In modern times, twins are known to originate from the same zygote and form into two embryos. To some families, having twins is a blessing, while to others it can be a very stressful burden. Twins had unique roles in many West African cultures in the Iron Age, a period in spanning from the first millennium to the 19th century. The Igbo speaking-people of southeast Nigeria, for example, feared the birth of twins. By contrast, their Yoruba neighbors, in southwest Nigeria, praised the birth of twins. The Yoruba Ibeji statue at the University of Missouri Museum of Art and Archaeology helps me further understand the role of twins in West African society during the Iron Age.
Igbo society viewed twins as a bad omen sent by the “Gods.” They considered twins as supernatural beings that could bring devastation upon society. In Chinua Achebe’s acclaimed novel, Things Fall Apart, I learn that the Earth goddess had decreed that twins “were an offence on the land and must be destroyed. And if the clan did not exact punishment for an offense against the great goddess, her wrath was loosed on all the land and not just on the offender” (Achebe, 1994, p. 125). As a consequence, whenever twins were born, their parents had to leave them at the “Evil Forest” to die. According to Achebe, “twins were put in earthenware pots and thrown away in the forest” (Achebe, 1994, p. 61).
Unlike the Igbo, the Yoruba saw twins to be of great importance. In the Yoruba language, twins are called “Ibeji” (Mobolade, 1997, p. 14). The first-born twin is usually named “Taiyewo” and the second is named “Kehinde.” In Yoruba religion, twins are believed to be under the protection of Shango, the God of thunder and lightning. The twins were highly looked after and treated with honor. The communities in which they were born, for example, honored twins with a monthly feast. The Yoruba also believed that twins had supernatural powers that could increase their parents’ wealth. However, if twin siblings were neglected, one or both of them would become severely ill and potentially die. If this happened, misfortune would be brought upon their parents and the entire community. Twins were just as important in death as they were in life. When one or both of the twins died, an Ibeji statue would be carved out in their memory. The parents would treat these statues as if they were the living children by singing to them as well as feeding and caring for them. Parents that failed to take care of the Ibeji statues would suffer consequences such as poverty and illness (Mobolade, 1997).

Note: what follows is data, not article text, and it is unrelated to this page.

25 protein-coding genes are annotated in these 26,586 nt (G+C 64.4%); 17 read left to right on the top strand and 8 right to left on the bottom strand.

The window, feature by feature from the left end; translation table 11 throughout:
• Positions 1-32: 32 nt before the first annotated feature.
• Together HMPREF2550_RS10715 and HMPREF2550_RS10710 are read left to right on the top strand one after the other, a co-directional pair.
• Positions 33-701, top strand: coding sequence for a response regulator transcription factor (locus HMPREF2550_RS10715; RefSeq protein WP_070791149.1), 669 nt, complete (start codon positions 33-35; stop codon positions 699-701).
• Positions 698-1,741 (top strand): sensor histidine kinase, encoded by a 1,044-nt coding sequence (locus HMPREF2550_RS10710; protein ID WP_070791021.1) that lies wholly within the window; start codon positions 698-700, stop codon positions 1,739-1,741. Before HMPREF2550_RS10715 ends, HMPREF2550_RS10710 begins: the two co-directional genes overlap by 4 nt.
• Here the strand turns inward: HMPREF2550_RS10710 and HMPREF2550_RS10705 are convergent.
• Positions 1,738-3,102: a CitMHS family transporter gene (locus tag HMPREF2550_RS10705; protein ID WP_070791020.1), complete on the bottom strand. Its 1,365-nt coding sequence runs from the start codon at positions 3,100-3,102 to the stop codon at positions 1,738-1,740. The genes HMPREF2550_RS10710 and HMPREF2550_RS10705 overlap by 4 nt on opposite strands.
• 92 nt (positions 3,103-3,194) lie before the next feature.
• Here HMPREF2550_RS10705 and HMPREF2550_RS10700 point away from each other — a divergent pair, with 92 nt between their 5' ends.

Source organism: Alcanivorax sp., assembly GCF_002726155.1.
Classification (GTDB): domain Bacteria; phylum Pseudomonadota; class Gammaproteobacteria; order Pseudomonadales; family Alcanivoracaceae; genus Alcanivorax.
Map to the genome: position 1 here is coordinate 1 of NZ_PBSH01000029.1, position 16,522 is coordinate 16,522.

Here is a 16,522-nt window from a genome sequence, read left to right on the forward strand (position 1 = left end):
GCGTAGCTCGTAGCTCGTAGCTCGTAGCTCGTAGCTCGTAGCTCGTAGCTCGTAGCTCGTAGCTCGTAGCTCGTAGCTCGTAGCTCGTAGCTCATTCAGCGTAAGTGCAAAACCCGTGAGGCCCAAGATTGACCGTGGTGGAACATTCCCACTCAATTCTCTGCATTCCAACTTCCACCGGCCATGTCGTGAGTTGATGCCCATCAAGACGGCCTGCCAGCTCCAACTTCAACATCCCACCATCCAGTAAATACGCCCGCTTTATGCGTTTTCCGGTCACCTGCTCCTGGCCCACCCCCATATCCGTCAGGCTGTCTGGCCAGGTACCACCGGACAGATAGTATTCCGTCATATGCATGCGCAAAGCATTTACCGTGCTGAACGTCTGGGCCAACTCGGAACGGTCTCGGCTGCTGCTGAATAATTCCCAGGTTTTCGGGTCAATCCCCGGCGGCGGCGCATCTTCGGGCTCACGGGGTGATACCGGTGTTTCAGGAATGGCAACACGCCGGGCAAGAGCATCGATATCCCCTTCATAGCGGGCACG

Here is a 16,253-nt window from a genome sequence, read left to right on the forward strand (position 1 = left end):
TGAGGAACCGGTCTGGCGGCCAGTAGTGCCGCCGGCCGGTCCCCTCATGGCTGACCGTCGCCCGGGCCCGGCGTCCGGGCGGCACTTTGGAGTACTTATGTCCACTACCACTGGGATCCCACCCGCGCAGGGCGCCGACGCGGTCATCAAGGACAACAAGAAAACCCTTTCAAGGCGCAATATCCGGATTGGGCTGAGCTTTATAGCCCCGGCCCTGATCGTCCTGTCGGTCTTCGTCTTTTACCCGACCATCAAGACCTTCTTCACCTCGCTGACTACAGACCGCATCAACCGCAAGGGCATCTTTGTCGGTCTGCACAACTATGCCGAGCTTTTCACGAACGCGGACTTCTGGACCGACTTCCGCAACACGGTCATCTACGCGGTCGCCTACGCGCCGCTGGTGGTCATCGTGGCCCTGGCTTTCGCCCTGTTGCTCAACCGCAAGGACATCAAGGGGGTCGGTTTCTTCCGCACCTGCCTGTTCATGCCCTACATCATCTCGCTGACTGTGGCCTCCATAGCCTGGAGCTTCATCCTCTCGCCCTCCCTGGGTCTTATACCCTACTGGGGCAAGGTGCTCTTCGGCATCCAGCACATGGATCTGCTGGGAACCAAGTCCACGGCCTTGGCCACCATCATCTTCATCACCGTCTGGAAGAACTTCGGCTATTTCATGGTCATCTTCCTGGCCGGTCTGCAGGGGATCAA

The Ibeji statute available at the Museum of Art and Archaeology is a valuable record of this Yoruba cultural practice and belief. The museum’s Ibeji statue was carved out of wood and had a bead necklace made from terracotta clay. Although West Africa was rich in gold, the craftsman preferred to build them with bronze or wood. Wood and terracotta were abundant in West Africa during the Iron Age. However, bronze, an alloy of copper and tin, was not available, and copper in particular had to be imported from North Africa and Asia through commercial routes extending across the Sahara Desert (Shillington, 2012). West Africans valued copper highly and purchased it with gold dust in addition to other commodities produced in the region. Also, the metal’s color matched the skin color of the people living in the region, and this quality must have played an important role in craftsmen’s preference for building their statues with copper.
In conclusion, during the Iron Age, twins played an important, spiritual role among several societies of West Africa. Some societies, such as the Igbo, killed twins out of a greater fear. The Yoruba loved twins and worshipped them as Gods, knowing that if they did not, the consequences would be dire. The Yoruba Ibeji statues of worship were crafted from wood and stained with imported metal to resemble Africans’ skin color. They provide us with a valuable record of Africans’ religious beliefs involving the birth of twins. The reasons why different cultures in West Africa had different views on how twins were to be treated varied according to their own religious beliefs. They may have interpreted these beliefs differently from one generation to another, but – whether seen as good or evil – twins remained as important spiritual figures among many African cultures during the Iron Age.
Achebe, C. (1994). Things fall apart. New York: Anchor Books.
Mobolade, T. (1997). Ibeji custom in Yorubaland. African Arts 4.3: 14-15.
Shillington, K. (2012). History of Africa (3rd ed.). New York City: Palgrave Macmillan.